Copper has been crushed in the last two years but has since recovered the $3.00 per pound mark making its way to $3.13. It is now trading in a reversal uptrend technically, but also has strong fundamental sources of demand. First, in my opinion, housing is rebounding and the economy is slowly improving. Eventually, this should translate to increased demand for copper and subsequent favorable price action. A strong indication for copper is that if housing as well as commercial/industrial construction is indeed picking up again, it should serve as another catalyst for the price of copper because residential and commercial construction use approximately 40 percent of the copper in the United States, with direct residential construction constituting approximately two-thirds of the market.
There were approximately 200 pounds of copper electrical wire in the average new home constructed in 2012. Office building copper use can trump this significantly depending on the size of the structure. Don’t forget that these figures do not include the amount of copper wiring that goes into additional home appliances, plumbing, and air-conditioning systems, accounting for more of the demand for copper.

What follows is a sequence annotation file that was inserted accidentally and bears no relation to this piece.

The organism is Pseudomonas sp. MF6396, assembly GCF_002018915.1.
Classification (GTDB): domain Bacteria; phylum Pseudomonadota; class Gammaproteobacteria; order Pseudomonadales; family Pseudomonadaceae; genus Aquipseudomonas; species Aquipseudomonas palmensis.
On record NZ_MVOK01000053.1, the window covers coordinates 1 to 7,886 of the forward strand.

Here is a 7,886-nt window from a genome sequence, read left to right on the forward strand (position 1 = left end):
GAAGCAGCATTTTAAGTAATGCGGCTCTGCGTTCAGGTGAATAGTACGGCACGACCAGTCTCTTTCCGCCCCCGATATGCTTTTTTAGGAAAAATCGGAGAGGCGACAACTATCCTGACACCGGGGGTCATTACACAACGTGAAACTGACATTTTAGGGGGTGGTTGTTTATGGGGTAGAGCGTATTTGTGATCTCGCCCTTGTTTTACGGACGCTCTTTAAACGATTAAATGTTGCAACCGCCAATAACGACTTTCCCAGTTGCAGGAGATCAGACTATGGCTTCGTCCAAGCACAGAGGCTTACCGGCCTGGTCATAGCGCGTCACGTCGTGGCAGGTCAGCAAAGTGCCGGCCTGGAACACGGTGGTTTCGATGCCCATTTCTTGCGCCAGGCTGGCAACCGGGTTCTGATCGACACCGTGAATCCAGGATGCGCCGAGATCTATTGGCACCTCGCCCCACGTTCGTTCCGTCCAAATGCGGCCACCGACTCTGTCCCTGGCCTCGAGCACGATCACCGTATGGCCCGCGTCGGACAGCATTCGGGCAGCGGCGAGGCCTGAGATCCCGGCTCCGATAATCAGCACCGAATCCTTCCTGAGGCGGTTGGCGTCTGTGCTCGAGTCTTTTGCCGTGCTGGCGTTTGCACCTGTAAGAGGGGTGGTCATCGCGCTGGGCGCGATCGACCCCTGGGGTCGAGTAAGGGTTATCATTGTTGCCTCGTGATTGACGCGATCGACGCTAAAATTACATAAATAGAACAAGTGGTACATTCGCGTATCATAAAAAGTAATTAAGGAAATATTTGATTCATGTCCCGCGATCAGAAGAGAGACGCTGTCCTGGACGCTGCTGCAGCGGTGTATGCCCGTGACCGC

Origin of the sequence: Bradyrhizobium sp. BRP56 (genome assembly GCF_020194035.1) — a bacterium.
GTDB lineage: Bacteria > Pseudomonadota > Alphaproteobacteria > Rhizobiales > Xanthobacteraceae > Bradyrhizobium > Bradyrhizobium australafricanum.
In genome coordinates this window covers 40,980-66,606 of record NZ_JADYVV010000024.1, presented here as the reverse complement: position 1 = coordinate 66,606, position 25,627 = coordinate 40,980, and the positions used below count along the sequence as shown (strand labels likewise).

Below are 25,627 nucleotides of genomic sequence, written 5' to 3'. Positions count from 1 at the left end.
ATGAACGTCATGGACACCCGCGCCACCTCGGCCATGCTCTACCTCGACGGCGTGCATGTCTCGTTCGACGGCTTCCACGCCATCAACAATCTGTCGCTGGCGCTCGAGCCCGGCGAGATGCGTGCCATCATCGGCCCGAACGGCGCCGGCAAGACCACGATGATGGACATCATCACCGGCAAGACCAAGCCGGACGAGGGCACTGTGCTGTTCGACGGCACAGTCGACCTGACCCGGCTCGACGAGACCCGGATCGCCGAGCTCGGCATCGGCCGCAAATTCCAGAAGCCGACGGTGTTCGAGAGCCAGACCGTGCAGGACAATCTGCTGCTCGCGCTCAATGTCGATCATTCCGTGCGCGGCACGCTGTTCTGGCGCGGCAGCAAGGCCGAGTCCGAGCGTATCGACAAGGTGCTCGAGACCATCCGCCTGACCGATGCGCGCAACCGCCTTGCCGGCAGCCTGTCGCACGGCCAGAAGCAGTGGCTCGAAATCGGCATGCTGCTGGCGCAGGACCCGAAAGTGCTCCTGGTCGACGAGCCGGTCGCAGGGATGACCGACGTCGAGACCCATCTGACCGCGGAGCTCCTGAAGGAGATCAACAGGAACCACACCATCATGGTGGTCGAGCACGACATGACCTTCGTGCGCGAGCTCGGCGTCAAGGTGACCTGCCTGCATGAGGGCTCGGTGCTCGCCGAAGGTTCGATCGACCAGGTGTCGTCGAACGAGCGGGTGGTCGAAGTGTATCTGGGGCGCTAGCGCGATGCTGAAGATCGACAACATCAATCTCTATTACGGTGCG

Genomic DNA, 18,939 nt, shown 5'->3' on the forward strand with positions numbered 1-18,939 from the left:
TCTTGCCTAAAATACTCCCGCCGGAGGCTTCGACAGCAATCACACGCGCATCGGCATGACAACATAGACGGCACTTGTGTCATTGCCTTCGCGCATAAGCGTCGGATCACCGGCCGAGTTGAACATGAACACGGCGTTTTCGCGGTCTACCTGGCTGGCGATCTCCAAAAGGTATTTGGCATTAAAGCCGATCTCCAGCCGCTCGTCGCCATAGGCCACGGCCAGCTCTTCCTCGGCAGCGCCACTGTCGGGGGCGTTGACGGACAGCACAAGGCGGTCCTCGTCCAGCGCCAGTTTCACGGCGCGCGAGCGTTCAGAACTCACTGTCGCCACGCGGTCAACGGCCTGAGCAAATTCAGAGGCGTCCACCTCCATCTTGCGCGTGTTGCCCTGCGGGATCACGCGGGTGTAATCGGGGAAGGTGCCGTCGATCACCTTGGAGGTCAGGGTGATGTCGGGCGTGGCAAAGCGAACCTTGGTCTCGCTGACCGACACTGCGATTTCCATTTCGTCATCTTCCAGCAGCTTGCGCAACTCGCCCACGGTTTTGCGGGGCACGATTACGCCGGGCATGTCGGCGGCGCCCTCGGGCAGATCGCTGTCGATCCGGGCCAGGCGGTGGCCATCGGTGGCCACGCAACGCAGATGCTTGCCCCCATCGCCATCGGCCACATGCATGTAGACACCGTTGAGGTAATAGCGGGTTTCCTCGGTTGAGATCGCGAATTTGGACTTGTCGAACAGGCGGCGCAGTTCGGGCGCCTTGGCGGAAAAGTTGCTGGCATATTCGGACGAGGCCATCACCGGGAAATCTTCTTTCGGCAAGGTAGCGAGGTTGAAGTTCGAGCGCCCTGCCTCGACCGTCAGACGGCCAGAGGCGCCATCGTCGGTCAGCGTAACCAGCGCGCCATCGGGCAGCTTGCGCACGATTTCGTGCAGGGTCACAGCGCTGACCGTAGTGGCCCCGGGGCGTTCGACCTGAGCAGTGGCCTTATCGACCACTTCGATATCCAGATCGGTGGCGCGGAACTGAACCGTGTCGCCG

China as a global player is a major source of demand for copper. A United States Geological Survey reported a total reserve base, in 2005, of 1.6 billion tons of recoverable ore, of which 950 million tons was considered economically recoverable. Given current world demand of 15 million tons, much of it coming right from China, recoverable copper may be exhausted in slightly more than 60 years. Global copper consumption is expected to grow by 1 percent to 2 percent annually, on average. Refined copper demand reached 20.4 million tons in 2011 compared with global production of 16.1 million tons for the same time period.